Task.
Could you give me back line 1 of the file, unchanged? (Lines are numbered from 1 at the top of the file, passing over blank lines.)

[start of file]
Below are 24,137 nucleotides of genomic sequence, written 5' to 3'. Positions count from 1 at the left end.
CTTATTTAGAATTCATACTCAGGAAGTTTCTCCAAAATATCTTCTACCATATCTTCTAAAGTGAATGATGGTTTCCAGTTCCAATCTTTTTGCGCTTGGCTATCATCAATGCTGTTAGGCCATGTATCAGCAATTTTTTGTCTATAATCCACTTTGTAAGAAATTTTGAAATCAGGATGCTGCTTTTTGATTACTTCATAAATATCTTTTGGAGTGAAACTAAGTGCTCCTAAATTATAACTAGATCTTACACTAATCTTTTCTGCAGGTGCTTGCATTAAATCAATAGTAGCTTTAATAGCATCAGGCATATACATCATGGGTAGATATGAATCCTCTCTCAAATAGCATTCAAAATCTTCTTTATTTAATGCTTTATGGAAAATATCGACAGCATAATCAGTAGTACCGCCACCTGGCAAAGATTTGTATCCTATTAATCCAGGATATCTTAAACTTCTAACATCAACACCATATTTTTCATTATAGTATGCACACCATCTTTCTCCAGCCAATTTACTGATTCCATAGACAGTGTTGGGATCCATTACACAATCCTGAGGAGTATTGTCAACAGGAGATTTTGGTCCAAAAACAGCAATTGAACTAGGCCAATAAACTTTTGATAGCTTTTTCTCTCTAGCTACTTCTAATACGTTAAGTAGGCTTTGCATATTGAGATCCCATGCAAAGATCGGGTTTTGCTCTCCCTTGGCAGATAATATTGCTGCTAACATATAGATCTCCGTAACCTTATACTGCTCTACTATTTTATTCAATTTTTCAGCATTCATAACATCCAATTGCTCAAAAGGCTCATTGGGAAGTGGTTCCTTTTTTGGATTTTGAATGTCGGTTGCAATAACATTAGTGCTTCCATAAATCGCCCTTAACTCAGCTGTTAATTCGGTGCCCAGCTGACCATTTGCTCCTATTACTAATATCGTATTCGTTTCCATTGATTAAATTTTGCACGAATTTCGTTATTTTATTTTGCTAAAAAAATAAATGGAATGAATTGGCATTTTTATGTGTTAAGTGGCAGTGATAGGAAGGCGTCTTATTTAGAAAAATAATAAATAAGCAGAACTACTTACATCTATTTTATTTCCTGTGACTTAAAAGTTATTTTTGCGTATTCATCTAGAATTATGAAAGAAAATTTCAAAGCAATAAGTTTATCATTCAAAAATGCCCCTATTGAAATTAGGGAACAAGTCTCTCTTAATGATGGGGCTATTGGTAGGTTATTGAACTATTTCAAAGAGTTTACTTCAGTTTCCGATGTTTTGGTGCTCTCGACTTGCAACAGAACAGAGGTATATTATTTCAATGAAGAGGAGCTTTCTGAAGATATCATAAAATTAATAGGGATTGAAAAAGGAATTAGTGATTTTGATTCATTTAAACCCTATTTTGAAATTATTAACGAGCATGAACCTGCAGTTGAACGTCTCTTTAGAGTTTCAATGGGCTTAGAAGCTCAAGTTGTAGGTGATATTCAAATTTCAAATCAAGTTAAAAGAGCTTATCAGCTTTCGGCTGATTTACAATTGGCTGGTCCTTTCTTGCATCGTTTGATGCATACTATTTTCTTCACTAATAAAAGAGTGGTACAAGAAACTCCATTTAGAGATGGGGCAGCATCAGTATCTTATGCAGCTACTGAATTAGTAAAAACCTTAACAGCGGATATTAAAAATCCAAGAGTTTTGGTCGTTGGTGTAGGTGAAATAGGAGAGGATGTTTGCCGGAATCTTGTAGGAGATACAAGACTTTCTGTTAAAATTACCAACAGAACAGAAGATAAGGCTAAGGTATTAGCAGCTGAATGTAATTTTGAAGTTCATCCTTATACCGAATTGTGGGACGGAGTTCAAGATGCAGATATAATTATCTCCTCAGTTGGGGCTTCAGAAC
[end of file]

Below are 24,137 nucleotides of genomic sequence, written 5' to 3'. Positions count from 1 at the left end.